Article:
||Volume 17, Number 4, January/February 2005
Is it a library or a bookstore?
by Chris Bocking
My elementary school library has been closed for almost a week. Why? Well, a huge transnational corporation based in the United States has been using it as a profit centre. Yes, Scholastic Corporation has set up its books, pencils, stickers, and posters in attractive displays, and the students have been encouraged to bring money to school to support this "book" event.
Teachers who see Scholastic as a benign presence like being able to purchase books and stickers for their students. They argue that book sales raise money for the library. I suggest that these reasons are insufficient and that teachers should not support commercialism in the public school system.
Richard Robinson, who is not only chair, but also president and CEO of Scholastic Corporation, says on his company’s web site that his company is "dedicated to helping children around the world to read and learn." How noble.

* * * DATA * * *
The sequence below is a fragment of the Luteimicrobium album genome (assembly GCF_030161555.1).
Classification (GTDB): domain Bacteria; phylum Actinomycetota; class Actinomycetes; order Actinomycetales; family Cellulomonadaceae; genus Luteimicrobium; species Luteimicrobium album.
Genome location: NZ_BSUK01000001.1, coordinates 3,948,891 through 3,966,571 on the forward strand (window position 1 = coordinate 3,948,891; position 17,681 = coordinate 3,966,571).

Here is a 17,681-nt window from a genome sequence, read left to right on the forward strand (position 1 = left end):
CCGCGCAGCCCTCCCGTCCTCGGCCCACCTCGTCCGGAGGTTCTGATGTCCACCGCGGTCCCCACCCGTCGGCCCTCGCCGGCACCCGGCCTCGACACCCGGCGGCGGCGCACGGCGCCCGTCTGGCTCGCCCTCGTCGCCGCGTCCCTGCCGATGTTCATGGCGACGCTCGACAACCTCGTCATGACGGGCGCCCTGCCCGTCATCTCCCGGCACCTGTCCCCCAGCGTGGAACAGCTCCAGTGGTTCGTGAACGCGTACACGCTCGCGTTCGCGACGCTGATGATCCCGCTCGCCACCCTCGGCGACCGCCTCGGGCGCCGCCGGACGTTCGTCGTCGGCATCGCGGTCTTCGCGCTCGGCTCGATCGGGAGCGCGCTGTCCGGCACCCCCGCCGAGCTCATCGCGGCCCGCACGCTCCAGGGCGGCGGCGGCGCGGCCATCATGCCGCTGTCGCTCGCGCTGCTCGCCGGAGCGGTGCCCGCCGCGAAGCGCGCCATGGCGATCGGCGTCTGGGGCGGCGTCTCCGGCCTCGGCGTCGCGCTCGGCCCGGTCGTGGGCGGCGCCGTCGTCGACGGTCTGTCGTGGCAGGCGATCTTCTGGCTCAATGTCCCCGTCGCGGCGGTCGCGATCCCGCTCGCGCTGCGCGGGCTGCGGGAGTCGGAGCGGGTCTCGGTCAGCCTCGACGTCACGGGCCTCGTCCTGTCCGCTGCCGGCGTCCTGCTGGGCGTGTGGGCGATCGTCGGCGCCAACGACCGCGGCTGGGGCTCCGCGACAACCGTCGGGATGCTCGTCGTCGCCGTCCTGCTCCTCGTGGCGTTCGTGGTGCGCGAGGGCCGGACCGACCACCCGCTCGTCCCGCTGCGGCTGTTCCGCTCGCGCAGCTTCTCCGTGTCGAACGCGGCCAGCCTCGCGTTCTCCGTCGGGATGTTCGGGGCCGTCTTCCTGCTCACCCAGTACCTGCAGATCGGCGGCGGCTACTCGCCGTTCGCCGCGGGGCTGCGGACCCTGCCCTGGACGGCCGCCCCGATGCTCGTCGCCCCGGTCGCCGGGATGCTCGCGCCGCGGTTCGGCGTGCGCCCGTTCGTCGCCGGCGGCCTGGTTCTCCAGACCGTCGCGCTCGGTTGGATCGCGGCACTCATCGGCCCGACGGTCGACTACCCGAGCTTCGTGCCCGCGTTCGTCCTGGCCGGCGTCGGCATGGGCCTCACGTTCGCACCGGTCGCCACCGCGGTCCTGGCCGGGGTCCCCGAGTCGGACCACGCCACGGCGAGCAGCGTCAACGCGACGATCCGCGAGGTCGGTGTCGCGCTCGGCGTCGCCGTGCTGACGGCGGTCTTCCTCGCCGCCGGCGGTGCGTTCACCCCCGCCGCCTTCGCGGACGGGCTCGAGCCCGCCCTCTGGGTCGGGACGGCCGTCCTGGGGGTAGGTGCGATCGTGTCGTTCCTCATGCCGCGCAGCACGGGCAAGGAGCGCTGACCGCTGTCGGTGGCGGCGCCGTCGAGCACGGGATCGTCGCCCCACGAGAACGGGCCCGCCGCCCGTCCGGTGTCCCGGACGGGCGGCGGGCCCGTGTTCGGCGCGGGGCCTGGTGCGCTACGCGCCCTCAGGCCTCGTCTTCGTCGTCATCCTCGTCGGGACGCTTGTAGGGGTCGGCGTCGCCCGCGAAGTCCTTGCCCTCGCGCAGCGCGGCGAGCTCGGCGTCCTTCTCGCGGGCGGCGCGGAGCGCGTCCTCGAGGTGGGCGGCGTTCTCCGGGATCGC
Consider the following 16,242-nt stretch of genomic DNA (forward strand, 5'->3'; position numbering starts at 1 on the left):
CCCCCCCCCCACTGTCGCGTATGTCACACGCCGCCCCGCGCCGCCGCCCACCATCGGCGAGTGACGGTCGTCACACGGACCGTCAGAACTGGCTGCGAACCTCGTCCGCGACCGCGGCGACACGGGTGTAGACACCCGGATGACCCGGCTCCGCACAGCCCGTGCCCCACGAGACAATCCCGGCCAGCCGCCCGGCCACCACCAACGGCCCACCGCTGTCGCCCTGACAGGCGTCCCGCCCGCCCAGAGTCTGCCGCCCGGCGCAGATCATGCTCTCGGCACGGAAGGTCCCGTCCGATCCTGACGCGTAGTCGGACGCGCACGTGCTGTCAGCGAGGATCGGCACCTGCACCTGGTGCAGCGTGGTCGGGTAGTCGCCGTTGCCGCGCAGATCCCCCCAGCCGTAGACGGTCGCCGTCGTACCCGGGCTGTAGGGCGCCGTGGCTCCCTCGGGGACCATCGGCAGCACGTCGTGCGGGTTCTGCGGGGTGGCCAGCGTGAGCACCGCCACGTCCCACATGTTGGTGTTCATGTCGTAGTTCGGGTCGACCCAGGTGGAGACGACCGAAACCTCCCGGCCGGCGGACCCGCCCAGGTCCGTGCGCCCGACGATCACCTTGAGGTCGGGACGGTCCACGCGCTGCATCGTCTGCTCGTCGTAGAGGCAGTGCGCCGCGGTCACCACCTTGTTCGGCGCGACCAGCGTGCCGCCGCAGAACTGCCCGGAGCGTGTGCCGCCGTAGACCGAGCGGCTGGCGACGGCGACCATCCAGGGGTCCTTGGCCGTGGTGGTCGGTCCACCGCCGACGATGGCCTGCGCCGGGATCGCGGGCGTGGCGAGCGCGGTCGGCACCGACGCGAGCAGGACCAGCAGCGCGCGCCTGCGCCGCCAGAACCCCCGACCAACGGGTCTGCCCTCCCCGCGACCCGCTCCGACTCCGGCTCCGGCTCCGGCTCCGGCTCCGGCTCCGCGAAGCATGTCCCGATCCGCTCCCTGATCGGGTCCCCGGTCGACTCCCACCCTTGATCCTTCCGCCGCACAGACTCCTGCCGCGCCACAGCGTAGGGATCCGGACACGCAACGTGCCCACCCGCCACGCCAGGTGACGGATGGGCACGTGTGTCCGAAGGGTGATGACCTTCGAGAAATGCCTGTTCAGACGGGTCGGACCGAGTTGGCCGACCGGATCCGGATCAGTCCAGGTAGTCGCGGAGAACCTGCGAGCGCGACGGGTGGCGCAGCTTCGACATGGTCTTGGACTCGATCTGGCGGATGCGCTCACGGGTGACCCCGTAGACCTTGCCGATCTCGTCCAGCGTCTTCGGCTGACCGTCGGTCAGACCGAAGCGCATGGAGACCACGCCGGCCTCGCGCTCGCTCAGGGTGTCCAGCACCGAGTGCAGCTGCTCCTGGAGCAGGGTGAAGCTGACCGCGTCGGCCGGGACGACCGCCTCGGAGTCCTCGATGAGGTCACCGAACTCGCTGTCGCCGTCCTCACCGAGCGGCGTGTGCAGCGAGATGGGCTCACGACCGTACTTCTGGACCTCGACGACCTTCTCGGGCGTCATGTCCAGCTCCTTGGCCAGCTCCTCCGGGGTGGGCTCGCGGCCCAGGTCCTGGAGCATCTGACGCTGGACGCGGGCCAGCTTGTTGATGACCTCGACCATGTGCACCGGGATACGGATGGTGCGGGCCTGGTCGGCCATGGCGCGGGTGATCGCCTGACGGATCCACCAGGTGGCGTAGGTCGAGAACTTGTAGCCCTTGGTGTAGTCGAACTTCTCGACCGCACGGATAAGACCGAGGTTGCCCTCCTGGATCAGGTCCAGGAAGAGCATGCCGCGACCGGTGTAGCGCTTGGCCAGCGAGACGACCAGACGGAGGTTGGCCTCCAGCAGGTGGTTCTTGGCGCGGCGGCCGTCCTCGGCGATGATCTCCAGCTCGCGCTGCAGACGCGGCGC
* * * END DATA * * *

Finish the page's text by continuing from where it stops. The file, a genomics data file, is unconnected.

That mammoth company had revenues of $2.23 billion in 2004. Elsewhere on the web site, we learn that the good people at Scholastic are "helping children learn, grow and be happy."
Staggering profits could not be achieved without willing support and tireless efforts of the teachers who volunteer tens of thousands of hours promoting Scholastic’s products to their students, collecting the forms, filling out papers, supervising book sales, and so on.
Scholastic is excited about the Internet’s possibilities for bringing future growth. In May of 2004 alone, Scholastic’s teacher web site had 1.26 million unique visitors. I have heard from teachers about the ease of ordering products online or using Scholastic’s phone service.
Does anybody still want to consider the library the heart of a school? Closing it down and turning it into a private, for-profit book and junk-item store to raise money is wrong. That should not happen. And teachers’ time could be spent in better ways than padding the profits of the largest book company on the planet.
For information on the upcoming Public Education Not For Sale II conference, February 18–19, 2005, go tobctf.ca/notforsale/PrivatizationConference.
Chris Bocking teaches at Keating Elementary School, Saanich.